My Ural was finally due for its 10,000km maintenance this week, so I called up Kevin at Scrambler Cycle. He graciously agreed to do it on a Sunday, so I didn’t have to take any time off work! A look at the weather report the night before had me slightly worried. Originally, reports were that it’d be around 10F, but Saturday night it looked like –8F. In anticipation of the challenge, I didn’t sleep very well.
I had the Ural packed the night before with all of the consumables and some extras like the big car jump starter which could provide another power source for my heated gear should something go horribly wrong. It also has a light and a tire pump. Pretty handy.
I also packed this hunk of metal. It’s for a project Kevin and I are working on. More on that in a future post.
When I went to leave the house, I checked the thermometer for the PBC and found it was –14.1F! Wow. This was going to be a real challenge!
I like riding in winter for a number of reasons, but one of them is for the challenge. I can’t afford to ride to the arctic circle or other continents right now, so this is my way of having some adventure close to home.
I bundled up as best I could with my normal winter riding gear. I even put three heated foot packs on each foot. I expected to have problems with the feet, but felt reasonably comfortable with everything else. Two hours at –14F is a long time, and that’s before the wind-chill.
The ride started off without a hitch. I was grateful for the near empty roads, so I could enjoy the sunrise. I didn’t get my breath seal quite right or it was the moisture off my face, but the inside of my visor developed a beautiful sheet of ice.
An hour into the ride it covered my entire visor and I had to stop. My feet were also getting quite cold. I scraped the ice off the inside of my visor with my fingernail. It was thick! I re-arranged the guard for a tighter fit. My feet warmed up while I chatted with a guy in the gas station, and I was back on my way.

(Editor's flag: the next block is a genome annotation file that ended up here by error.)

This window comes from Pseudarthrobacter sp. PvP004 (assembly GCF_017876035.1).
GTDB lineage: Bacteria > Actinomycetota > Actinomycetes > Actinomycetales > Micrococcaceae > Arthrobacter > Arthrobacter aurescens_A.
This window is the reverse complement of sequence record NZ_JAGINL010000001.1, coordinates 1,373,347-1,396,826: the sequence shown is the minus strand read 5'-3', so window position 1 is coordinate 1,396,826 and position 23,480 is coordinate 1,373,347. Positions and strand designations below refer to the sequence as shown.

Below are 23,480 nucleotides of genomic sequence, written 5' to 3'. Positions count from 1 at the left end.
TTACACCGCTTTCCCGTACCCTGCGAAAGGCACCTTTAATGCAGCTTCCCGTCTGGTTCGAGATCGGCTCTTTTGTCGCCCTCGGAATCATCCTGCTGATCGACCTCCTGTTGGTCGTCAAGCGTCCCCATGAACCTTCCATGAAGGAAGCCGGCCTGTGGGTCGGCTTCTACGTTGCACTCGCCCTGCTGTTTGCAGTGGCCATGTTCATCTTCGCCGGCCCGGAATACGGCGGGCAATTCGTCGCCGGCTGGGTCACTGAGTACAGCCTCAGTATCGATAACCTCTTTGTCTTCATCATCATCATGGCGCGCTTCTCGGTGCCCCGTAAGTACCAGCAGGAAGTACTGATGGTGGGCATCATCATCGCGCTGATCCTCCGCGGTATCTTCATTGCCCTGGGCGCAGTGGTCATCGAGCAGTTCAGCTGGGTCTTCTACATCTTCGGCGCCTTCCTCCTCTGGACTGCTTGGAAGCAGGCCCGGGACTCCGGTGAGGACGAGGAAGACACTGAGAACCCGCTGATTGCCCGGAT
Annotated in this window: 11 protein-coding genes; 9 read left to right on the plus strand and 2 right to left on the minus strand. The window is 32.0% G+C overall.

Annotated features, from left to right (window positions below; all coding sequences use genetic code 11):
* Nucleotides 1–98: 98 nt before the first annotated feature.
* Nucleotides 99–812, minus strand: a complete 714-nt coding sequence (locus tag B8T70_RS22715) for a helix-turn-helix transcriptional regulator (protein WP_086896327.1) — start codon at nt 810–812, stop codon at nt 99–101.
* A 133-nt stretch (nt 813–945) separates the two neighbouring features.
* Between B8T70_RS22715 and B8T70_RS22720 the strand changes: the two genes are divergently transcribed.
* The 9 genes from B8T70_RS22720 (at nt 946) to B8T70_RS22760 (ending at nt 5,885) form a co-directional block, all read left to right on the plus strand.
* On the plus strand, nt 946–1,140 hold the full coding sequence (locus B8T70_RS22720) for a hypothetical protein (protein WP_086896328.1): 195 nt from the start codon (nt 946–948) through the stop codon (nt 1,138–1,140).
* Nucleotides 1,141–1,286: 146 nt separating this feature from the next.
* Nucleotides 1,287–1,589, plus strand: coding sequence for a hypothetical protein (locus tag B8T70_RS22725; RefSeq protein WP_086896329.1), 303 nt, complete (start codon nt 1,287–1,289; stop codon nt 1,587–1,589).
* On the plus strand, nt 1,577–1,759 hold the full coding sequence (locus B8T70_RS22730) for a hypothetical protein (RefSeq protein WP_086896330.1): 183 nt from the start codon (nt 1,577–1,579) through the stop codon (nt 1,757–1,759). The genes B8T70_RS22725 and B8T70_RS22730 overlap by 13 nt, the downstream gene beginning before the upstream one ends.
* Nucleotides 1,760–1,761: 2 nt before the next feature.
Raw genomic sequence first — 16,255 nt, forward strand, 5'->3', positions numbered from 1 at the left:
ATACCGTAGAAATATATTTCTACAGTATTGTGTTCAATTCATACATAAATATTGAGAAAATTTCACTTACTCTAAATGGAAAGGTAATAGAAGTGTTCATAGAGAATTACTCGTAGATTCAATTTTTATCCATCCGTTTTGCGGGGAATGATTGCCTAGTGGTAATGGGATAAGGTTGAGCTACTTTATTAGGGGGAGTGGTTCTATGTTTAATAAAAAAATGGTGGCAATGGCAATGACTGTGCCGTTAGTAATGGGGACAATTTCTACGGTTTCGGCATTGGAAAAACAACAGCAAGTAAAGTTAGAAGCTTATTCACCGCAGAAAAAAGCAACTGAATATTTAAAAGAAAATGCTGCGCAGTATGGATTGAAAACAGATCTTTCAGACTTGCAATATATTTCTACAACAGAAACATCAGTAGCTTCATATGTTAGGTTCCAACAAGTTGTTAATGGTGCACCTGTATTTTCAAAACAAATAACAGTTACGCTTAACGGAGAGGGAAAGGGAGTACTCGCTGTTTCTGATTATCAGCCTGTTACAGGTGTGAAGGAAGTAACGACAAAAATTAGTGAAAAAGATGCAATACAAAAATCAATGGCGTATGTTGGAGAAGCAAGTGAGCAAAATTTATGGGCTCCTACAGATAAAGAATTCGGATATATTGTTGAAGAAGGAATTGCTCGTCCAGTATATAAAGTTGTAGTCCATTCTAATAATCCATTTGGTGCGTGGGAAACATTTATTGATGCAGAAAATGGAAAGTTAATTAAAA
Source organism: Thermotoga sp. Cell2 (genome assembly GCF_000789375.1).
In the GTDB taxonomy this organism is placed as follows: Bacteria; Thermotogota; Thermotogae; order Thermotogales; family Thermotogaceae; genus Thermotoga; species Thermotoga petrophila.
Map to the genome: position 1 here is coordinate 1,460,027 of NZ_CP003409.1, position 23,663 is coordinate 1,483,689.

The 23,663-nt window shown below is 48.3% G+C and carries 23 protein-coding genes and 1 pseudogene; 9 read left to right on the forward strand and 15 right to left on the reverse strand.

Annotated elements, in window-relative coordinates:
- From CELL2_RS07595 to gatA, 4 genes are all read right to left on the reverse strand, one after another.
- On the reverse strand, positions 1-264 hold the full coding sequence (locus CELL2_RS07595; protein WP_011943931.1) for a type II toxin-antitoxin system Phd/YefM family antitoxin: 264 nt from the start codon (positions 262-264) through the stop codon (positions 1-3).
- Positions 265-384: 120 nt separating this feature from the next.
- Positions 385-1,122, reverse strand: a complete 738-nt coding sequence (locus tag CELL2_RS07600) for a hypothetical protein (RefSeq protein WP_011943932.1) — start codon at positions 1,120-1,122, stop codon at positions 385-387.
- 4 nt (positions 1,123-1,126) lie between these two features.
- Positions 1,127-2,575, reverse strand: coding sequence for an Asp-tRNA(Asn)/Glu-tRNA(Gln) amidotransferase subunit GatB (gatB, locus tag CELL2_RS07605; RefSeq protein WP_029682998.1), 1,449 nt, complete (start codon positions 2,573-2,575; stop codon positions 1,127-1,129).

The cold did some strange things. First, the GoPro wouldn’t stay on for more than 45 minutes at a time. I’m impressed it even worked at all. With the wind-chill, it was something crazy like –60F sitting back there. The cold also held the smoke from nearby farm houses low to the ground in long thin strips.
My favorite scene from the ride was past a small farm. They had cows out feeding. It was so cold, steam was coming off their backs just from their body heat. The sunrise was brilliant in the background and the smoke from the farm house stretched out across the road. It was a great sight! The wood stove from the farm house smelled great too. It reminded me of campfires from past years.
I made it to Scrambler Cycle without further incident. My only complaint? A cold foot! Kevin was a bit amazed at how crazy I was to ride, and went right to work on the Ural. I teased him about getting frostbite from touching the bike.
He drained all the fluids
and tore apart the oil filter. No prize inside.
Before he took the valve covers off, he scraped some of the road gunk off to keep it out of the engine.
The oil was quite frozen, so we warmed it up on the heated floors.
Inside of the airbox had some oil and water which is pretty normal.
Kevin took it off and cleaned it up nicely.
New one on the left is a slightly different brand
I wanted them for spring/summer/fall to replace the Kendas. I had originally planned to just take them home, but the front Kenda K335 was cupping badly and making the ride very harsh.
Kevin changed it out for me.
We looked at the pusher (rear tire) and the sidecar tires and decided to rotate them.
This was the pusher below.
It’s pretty worn after just under 3000km. Maybe only 2-4mm left while the sidecar had nearly 10mm. I never measured them new, but I think they had around 12-14mm new.
Kevin finished the rest of the check list while I packed the tires on the rear rack. Two new Duros for the rear when the Kendas are done, and the badly cupped front tire. I’m still impressed with the traction of the K335s, but not the longevity. I’m on the fence if I will use them again next winter. I probably will.
The ride home was pretty uneventful. The bike was running great, and the ride was much smoother with the new front tire. There was a strong wind from the south that gave me a workout keeping the bike in a straight line. I was warm and toasty the whole ride home, even my feet.
I didn’t realize how cold it was until I removed one glove to open the door. Wow cold knob! Wow the outside of the other glove was really cold too!
My gear kept me warm, and Kevin did a great job on the Ural. 172 miles at an average of –3F and about five hours in the saddle.
A short video (3min) of the ride below: